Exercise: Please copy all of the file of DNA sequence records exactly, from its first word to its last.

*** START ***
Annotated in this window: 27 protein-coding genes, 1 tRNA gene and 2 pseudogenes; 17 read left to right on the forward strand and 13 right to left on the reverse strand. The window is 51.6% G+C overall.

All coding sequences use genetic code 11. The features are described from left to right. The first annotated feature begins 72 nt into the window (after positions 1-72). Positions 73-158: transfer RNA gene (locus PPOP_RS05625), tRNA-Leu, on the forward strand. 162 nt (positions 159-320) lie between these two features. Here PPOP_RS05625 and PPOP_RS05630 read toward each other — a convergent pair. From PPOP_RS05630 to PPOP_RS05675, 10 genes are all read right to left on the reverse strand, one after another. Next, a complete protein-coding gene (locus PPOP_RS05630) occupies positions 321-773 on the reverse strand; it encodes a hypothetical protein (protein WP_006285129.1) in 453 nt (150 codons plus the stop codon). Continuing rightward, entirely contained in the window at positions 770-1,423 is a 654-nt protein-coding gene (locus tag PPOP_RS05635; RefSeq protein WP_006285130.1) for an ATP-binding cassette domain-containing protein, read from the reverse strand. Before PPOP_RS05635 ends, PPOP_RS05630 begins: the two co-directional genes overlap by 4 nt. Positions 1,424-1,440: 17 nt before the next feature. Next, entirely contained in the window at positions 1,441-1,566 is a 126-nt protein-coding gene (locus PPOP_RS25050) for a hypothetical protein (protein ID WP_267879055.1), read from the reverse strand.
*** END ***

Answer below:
Annotated in this window: 27 protein-coding genes, 1 tRNA gene and 2 pseudogenes; 17 read left to right on the forward strand and 13 right to left on the reverse strand. The window is 51.6% G+C overall.

All coding sequences use genetic code 11. The features are described from left to right. The first annotated feature begins 72 nt into the window (after positions 1-72). Positions 73-158: transfer RNA gene (locus PPOP_RS05625), tRNA-Leu, on the forward strand. 162 nt (positions 159-320) lie between these two features. Here PPOP_RS05625 and PPOP_RS05630 read toward each other — a convergent pair. From PPOP_RS05630 to PPOP_RS05675, 10 genes are all read right to left on the reverse strand, one after another. Next, a complete protein-coding gene (locus PPOP_RS05630) occupies positions 321-773 on the reverse strand; it encodes a hypothetical protein (protein WP_006285129.1) in 453 nt (150 codons plus the stop codon). Continuing rightward, entirely contained in the window at positions 770-1,423 is a 654-nt protein-coding gene (locus tag PPOP_RS05635; RefSeq protein WP_006285130.1) for an ATP-binding cassette domain-containing protein, read from the reverse strand. Before PPOP_RS05635 ends, PPOP_RS05630 begins: the two co-directional genes overlap by 4 nt. Positions 1,424-1,440: 17 nt before the next feature. Next, entirely contained in the window at positions 1,441-1,566 is a 126-nt protein-coding gene (locus PPOP_RS25050) for a hypothetical protein (protein ID WP_267879055.1), read from the reverse strand.